Time to apply for a Visa for Yahtopia.

Thing with Alan Wake is that I was unable to get out of my head just how good it SHOULD have been long enough to give what we actually got much of a chance. As a result it was just very average, slightly stilted and unconvincing story and character wise and though there were decently bright storytelling ideas they were stifled by dodgy game play design choices and those daft chapter recap efforts. The slips into slo-mo never upset me nearly as much as thinking "God, I wish this had the full open exploration/investigation we were promised all that time ago" or "I think this would be miles better on my PC contrary to the condescending bollox they told me about why it wasn't"-to be honest. The Steie King thing wemnt way too far as well but over all of this the big problem was that it was jst damn samey. The actual action wasn't just predictable and Yahtzee conplains but downright repetitive at times and there were just way too few variations in there to support a full game to my mind.

Some elements of the found story were really clever and in another situation with better writing could really have shone but the slightly over light tone, imo, for a game of this kind just left it feeling a shell of what we were once asked to get excited for(my mind goes back to promises of individually designed interiors to ever house which we were free to explore-every last one in Bright Falls and beyond!)and while his assertion about DS's monster arrival sounds is bang on that game is still head and shoulders above AW in terms of visceral thrills, narrative pacing and as an action AND survival horror game and also had much more variety and for a game largely set in similar confined spaces that's a bit of a sad thing for AW to have as it's fate.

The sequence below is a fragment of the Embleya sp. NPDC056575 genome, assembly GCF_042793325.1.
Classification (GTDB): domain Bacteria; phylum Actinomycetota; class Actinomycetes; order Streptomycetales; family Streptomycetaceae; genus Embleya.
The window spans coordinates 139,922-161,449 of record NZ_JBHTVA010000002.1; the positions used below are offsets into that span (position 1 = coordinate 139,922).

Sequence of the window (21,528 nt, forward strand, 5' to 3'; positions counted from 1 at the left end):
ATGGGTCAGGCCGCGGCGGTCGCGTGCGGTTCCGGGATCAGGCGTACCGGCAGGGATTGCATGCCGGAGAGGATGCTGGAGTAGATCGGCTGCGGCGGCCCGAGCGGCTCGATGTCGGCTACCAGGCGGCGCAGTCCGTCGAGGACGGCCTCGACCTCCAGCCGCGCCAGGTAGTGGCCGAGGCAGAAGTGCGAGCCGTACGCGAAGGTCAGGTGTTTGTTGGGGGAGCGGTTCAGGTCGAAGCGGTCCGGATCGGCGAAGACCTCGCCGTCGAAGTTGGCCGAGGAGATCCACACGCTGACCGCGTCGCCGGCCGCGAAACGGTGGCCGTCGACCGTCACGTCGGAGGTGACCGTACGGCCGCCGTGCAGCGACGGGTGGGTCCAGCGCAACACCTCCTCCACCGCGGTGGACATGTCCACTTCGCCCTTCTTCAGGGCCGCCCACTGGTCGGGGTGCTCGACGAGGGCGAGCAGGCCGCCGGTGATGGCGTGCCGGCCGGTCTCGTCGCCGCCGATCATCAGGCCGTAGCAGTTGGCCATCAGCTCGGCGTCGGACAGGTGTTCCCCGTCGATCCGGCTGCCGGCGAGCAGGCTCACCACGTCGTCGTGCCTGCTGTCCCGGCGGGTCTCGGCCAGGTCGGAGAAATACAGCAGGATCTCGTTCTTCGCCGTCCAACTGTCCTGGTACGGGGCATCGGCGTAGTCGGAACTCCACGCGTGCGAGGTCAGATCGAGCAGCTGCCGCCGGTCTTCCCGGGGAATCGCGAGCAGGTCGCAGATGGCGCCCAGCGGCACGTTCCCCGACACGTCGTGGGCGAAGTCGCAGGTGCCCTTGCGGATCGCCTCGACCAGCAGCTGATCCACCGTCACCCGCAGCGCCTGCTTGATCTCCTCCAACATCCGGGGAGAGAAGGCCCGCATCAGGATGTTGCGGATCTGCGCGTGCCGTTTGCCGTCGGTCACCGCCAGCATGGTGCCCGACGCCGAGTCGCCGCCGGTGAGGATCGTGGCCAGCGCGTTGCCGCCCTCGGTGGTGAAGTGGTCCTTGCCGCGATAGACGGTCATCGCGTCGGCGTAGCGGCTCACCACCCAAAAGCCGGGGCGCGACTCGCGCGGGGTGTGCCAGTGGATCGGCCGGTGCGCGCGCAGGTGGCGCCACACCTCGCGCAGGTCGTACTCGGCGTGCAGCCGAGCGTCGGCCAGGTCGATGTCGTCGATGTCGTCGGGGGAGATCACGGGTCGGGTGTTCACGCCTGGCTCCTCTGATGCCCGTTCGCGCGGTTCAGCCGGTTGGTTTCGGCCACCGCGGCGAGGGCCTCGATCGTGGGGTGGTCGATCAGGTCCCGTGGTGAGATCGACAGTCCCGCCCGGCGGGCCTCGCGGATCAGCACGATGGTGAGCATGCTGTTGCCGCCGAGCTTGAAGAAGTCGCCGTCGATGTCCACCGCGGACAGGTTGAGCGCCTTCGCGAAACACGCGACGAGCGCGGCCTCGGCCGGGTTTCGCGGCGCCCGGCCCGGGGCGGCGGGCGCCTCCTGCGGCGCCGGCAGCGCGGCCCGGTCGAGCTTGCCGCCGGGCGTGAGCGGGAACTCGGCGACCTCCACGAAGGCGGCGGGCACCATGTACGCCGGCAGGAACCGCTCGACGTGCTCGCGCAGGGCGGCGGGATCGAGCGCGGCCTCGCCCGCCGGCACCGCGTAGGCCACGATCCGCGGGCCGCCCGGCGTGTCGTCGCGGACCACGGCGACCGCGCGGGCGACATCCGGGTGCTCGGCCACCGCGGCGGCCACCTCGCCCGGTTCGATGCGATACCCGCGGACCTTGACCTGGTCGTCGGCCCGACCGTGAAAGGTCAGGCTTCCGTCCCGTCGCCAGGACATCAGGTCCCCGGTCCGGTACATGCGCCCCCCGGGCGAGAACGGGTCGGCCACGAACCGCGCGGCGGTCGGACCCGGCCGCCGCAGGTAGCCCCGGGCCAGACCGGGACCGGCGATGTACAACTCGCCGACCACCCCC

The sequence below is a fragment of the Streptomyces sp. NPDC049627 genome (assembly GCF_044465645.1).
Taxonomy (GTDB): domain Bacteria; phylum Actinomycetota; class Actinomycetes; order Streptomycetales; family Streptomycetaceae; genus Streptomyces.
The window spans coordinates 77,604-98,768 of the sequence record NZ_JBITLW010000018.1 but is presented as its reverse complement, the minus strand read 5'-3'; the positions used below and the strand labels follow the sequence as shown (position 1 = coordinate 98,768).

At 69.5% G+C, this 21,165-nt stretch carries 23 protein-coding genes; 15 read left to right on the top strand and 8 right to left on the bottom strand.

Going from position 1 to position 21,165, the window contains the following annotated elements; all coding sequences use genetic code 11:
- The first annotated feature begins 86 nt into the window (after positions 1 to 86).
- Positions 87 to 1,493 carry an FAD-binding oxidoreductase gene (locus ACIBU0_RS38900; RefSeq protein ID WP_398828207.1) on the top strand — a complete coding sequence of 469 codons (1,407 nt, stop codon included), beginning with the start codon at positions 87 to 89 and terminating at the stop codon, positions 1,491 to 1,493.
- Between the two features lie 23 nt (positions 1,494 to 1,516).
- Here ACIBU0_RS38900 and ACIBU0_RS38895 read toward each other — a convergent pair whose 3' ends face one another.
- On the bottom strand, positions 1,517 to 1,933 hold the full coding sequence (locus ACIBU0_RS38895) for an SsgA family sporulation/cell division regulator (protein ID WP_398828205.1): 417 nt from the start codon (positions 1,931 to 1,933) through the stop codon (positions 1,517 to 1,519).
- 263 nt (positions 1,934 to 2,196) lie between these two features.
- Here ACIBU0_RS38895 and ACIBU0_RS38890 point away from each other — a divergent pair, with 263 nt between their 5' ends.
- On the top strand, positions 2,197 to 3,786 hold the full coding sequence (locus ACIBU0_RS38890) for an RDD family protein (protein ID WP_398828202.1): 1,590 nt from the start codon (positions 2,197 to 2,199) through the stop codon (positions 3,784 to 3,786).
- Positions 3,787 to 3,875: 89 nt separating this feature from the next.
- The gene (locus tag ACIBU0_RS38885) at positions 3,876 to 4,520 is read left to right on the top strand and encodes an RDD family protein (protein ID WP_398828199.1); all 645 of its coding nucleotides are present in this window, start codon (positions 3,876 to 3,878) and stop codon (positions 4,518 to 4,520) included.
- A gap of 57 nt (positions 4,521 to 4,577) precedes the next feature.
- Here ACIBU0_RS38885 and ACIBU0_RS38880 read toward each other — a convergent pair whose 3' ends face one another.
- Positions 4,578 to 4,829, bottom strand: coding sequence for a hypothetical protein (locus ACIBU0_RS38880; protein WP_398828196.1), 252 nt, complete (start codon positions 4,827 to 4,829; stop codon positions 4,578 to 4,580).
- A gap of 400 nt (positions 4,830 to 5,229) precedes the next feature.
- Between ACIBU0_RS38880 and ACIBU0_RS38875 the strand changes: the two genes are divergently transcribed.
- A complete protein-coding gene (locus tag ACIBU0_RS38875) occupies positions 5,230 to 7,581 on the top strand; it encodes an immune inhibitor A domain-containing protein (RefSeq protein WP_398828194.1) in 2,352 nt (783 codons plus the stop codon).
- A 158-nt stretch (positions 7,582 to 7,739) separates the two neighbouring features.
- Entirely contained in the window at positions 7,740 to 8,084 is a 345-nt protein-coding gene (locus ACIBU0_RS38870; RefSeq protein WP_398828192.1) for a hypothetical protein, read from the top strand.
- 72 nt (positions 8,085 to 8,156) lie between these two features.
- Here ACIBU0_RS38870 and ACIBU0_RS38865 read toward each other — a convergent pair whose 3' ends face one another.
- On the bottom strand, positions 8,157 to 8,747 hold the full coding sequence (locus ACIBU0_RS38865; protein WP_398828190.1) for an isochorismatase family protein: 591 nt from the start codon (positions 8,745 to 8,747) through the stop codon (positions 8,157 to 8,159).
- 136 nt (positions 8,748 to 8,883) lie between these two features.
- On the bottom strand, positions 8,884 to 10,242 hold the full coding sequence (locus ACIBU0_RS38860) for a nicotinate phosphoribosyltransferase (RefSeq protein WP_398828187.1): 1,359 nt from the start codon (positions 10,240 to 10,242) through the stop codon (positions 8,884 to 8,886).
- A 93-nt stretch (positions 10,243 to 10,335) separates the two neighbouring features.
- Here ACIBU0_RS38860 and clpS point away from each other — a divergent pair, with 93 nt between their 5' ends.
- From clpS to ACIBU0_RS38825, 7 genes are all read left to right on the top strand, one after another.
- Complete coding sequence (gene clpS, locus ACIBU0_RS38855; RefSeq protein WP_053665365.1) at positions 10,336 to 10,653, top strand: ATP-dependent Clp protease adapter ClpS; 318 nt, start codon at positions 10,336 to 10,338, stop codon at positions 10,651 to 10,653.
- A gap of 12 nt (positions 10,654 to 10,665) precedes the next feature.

not that AW was bad, it was fine, it just wasn't what it should have been and a wasted chance is worse than a game which never had one to start with as potential is rare than most of us think. AW had miles more of it than DS but DS trumped it on the basics of gaming and as a result AW's biggest advantage, atmosphere, was frittered away on a raft of altogether too dam similar encounters with the shadows. It didn't even have as clever a mechanic as the dismemberment in DS let alone carrying off it's light kills nasties mech. A shame but not indicative of any other game's failings as you suspect that MS had a hand in it's downfall by limiting it to the point making it 360 exclusive was a last option rather than a nice, system selling choice.

Can't believe people eat this garbage.

aesondaandryk:
Can't believe people eat this garbage.

Actually, most read it...

I'm glad this review lightened up a little next to the video. I love the horror genre and after Yahtzee panned it I decided to give it a pass. Maybe I'll give it a crack when it hits the discount rack.

I've been turning the music off on my video games for years. Even if the music's good, after a half hour it's going to get on your nerves. Suppose you really like Bohemian Rhapsody. It's a great song until your freaky upstairs neighbor buys the album and starts playing it over... and over... and over...

And let's face it. There's a lot more Bangles in video games than Queen.

As for cutscenes I've lost patience with them. Elite Force 2 was on the right track, but the industry missed it. In EF2 cutscenes were interrupted when a PC action was called for. You got to select from up 3 or 4 options.

For example:

Cutscene: Fat idiot says "Well, looks like we're trapped and surrounded by soul eating monsters. Lets get drunk!"

1. Say "Sure! Let's get lit. That flimsy door will hold out the shadow monsters."
2. Shake your head "no" in disgust and give him a dismissive wave.
3. Punch him in the nose and pour the bottle out on the floor.